Check out Mendeley on October 27, a web-based, social tool for capturing, managing and citing your research sources. If you missed it the first time, EndNote (Basic and Intermediate/Advanced) is being offered again on October 28; try it out for capturing, managing and citing your research sources. 

View the remaining offerings in the library’s fall workshop series for grad students and faculty at http://bit.ly/graduate-workshops. Registration is encouraged but not required. 

Questions? Contact Hannah.Rempel@oregonstate.edu.

Hideko Tamura Snider, survivor of the atomic bombing of Hiroshima, will be coming to campus to give a lecture coinciding with the Nuclear Age exhibit at the Valley Library. The lecture called “Surviving Hiroshima, Blooming Peace” will be on Thursday, October 22 at 7 p.m. in the LaSells Stewart Center. 

Hideko Tamura Snider is a “hibakusha,” a survivor of the atomic bombings at Hiroshima at the end of World War II. Though she survived with injuries, her mother and many thousands of others did not survive. Since 1979, Hideko has been appearing before professional organizations, university classes and community groups across the United States and in her native Japan, telling her story and encouraging people of all cultures and nations to examine the consequences of the use of nuclear weapons and to work toward peace and nuclear nonproliferation.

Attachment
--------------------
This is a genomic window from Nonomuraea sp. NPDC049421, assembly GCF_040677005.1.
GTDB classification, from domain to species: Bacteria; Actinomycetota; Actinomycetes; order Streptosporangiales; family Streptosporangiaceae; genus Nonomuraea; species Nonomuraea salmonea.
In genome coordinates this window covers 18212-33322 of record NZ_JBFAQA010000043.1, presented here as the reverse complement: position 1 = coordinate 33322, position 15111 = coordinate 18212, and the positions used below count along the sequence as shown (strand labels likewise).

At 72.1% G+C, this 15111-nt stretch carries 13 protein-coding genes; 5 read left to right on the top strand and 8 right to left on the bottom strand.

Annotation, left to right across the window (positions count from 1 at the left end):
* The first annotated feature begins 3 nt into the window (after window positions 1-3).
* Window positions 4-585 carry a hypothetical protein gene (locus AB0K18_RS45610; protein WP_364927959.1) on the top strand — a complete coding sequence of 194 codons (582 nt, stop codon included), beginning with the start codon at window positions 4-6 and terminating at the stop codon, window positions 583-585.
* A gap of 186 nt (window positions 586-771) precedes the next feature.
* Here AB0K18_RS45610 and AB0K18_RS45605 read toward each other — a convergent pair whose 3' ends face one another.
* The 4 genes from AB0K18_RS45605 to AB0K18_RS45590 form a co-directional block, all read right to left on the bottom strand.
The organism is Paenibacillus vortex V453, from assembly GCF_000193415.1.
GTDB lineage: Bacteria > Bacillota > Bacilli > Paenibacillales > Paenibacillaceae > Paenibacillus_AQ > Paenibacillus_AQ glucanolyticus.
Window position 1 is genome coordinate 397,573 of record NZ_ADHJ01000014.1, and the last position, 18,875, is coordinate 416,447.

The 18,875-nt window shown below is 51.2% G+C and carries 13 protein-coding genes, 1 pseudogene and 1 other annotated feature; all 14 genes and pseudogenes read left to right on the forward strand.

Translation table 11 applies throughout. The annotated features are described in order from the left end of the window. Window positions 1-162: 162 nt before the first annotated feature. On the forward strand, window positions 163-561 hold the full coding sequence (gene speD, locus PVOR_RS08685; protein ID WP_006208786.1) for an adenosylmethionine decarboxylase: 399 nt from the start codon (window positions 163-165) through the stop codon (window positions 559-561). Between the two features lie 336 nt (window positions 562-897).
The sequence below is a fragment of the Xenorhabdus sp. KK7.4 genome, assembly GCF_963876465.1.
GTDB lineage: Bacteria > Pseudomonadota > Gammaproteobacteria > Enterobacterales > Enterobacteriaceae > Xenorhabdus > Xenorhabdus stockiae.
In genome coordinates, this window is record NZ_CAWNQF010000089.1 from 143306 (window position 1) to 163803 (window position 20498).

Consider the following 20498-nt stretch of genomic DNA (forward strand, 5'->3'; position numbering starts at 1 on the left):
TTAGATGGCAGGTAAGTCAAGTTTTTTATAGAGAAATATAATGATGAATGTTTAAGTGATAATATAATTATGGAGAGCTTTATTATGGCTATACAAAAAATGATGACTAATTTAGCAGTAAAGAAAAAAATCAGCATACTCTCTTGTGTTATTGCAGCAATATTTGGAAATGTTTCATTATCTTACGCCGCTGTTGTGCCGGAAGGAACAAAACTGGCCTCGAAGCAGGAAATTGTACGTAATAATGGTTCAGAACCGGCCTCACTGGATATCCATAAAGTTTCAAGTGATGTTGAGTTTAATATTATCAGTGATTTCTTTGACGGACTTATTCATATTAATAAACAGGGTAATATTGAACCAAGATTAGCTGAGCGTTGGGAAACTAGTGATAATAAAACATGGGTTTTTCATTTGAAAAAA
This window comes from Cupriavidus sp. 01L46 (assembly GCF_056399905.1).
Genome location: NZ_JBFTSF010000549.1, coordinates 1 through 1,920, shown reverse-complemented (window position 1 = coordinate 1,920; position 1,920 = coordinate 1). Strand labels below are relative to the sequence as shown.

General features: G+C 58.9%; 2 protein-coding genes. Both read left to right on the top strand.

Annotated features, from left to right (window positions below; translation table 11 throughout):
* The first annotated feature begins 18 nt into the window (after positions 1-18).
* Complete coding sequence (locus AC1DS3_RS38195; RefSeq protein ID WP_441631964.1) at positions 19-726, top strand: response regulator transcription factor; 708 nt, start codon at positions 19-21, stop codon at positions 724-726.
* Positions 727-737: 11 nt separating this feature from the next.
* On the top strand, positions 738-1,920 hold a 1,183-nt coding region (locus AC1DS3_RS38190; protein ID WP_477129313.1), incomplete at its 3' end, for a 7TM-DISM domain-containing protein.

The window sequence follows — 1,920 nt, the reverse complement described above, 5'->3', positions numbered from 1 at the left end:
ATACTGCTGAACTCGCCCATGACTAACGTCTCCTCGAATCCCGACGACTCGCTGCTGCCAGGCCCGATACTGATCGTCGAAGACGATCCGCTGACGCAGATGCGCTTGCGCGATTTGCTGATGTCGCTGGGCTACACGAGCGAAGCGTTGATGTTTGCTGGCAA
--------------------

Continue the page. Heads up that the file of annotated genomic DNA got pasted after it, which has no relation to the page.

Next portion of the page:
In this talk, she will speak on the physical, psychological and spiritual effects of the bomb, from the immediate aftermath to more permanent consequences, and will discuss the challenge of peace and of lessons that we have learned from Hiroshima since the war. 

After the publication in 1996 of her memoir, One Sunny Day, Tamura Snider founded One Sunny Day Initiatives, which educates the public about the consequences of the use of nuclear weapons and plants seeds of peace, hope and reconciliation among people
of the world through educational presentations and cultural exchange programs.

She is also the author of the children’s book, When a Peace Tree Blooms, and the 2015 Hiroshima Ambassador for Peace. Tamura Snider’s lecture on October 22 is free and open to the public.

The lecture by Tamura Snider is sponsored by the Special Collections and Archives Research Center at OSU’s Valley Library, the Environmental Arts and Humanities Initiative, the Citizenship and Crisis Initiative, the OSU Holocaust Memorial Program, the School of Language, Culture and Society, and the School of History, Philosophy and Religion.